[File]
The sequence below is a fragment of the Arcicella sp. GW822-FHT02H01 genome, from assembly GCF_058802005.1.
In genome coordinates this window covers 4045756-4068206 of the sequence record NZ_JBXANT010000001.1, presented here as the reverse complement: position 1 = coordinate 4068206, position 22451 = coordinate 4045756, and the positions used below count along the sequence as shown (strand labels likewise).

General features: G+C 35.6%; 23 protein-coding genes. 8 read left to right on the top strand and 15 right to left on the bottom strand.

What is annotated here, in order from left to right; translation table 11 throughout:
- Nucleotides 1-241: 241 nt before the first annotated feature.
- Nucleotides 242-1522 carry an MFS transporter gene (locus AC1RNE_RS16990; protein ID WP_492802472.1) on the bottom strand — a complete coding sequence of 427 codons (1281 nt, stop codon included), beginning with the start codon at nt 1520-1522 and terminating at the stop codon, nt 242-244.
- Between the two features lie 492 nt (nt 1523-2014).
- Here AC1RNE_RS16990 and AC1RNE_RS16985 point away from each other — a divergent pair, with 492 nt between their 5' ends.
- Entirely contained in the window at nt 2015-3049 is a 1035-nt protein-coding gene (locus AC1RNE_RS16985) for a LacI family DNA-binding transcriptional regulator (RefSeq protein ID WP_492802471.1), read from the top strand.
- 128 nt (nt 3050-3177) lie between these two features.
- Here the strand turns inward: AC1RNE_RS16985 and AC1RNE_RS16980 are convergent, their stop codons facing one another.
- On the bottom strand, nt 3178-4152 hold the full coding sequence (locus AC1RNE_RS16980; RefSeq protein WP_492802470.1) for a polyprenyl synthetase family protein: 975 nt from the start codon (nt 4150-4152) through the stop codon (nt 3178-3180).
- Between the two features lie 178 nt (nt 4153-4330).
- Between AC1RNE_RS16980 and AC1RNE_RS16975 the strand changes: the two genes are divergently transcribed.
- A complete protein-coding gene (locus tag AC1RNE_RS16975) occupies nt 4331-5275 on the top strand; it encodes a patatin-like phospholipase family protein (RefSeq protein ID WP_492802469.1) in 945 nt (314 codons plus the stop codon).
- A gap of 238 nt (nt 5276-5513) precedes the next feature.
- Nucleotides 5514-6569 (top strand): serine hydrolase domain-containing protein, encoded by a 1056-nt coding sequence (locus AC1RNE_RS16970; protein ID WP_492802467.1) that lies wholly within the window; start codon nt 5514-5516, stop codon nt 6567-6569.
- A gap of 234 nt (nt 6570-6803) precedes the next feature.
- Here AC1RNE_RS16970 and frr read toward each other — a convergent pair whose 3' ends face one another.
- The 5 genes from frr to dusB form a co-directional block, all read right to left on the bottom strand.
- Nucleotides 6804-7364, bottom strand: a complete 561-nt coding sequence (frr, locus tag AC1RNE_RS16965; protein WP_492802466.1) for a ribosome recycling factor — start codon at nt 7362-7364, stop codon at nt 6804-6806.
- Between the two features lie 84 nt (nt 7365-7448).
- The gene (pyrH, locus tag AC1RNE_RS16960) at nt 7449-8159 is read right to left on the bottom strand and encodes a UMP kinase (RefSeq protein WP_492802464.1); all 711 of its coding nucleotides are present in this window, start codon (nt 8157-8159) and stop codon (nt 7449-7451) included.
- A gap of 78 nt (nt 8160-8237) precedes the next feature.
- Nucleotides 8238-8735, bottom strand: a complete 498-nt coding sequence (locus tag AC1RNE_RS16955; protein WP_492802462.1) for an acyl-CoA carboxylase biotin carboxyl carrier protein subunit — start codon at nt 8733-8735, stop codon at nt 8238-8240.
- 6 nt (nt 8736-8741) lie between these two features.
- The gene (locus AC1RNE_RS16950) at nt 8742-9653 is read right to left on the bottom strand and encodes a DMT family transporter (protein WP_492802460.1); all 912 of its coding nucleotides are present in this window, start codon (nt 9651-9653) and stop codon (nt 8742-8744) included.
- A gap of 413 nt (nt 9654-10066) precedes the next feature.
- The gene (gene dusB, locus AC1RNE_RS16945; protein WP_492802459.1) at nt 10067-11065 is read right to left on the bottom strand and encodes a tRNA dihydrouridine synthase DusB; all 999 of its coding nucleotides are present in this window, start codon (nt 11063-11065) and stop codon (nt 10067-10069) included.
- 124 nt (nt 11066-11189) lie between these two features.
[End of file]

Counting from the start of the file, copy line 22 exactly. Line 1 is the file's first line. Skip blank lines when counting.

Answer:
- Between the two features lie 84 nt (nt 7365-7448).